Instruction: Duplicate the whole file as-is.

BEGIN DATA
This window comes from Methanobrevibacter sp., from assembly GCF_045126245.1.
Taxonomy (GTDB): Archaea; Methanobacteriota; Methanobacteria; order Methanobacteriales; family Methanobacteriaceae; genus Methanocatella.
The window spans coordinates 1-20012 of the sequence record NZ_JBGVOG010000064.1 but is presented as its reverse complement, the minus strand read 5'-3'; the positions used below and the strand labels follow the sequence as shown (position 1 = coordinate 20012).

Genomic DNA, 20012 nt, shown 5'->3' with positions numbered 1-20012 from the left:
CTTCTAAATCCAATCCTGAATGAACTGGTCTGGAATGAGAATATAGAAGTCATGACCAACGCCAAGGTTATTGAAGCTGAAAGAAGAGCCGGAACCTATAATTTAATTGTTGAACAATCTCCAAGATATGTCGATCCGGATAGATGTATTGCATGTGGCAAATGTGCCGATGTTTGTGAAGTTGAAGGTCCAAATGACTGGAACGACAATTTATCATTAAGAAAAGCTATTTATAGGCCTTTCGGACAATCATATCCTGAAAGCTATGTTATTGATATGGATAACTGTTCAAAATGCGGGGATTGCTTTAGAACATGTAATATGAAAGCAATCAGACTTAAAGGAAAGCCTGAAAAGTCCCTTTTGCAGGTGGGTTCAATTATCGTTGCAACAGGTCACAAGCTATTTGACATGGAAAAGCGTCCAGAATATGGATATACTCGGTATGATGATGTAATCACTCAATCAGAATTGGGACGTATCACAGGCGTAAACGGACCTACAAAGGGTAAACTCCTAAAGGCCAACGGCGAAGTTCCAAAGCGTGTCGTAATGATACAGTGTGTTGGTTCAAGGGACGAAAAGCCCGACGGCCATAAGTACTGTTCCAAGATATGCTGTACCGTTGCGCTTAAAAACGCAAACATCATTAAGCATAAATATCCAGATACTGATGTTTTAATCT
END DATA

This window comes from Methanobrevibacter sp., from assembly GCF_045126245.1.
Taxonomy (GTDB): Archaea; Methanobacteriota; Methanobacteria; order Methanobacteriales; family Methanobacteriaceae; genus Methanocatella.
The window spans coordinates 1-20012 of the sequence record NZ_JBGVOG010000064.1 but is presented as its reverse complement, the minus strand read 5'-3'; the positions used below and the strand labels follow the sequence as shown (position 1 = coordinate 20012).

Genomic DNA, 20012 nt, shown 5'->3' with positions numbered 1-20012 from the left:
CTTCTAAATCCAATCCTGAATGAACTGGTCTGGAATGAGAATATAGAAGTCATGACCAACGCCAAGGTTATTGAAGCTGAAAGAAGAGCCGGAACCTATAATTTAATTGTTGAACAATCTCCAAGATATGTCGATCCGGATAGATGTATTGCATGTGGCAAATGTGCCGATGTTTGTGAAGTTGAAGGTCCAAATGACTGGAACGACAATTTATCATTAAGAAAAGCTATTTATAGGCCTTTCGGACAATCATATCCTGAAAGCTATGTTATTGATATGGATAACTGTTCAAAATGCGGGGATTGCTTTAGAACATGTAATATGAAAGCAATCAGACTTAAAGGAAAGCCTGAAAAGTCCCTTTTGCAGGTGGGTTCAATTATCGTTGCAACAGGTCACAAGCTATTTGACATGGAAAAGCGTCCAGAATATGGATATACTCGGTATGATGATGTAATCACTCAATCAGAATTGGGACGTATCACAGGCGTAAACGGACCTACAAAGGGTAAACTCCTAAAGGCCAACGGCGAAGTTCCAAAGCGTGTCGTAATGATACAGTGTGTTGGTTCAAGGGACGAAAAGCCCGACGGCCATAAGTACTGTTCCAAGATATGCTGTACCGTTGCGCTTAAAAACGCAAACATCATTAAGCATAAATATCCAGATACTGATGTTTTAATCT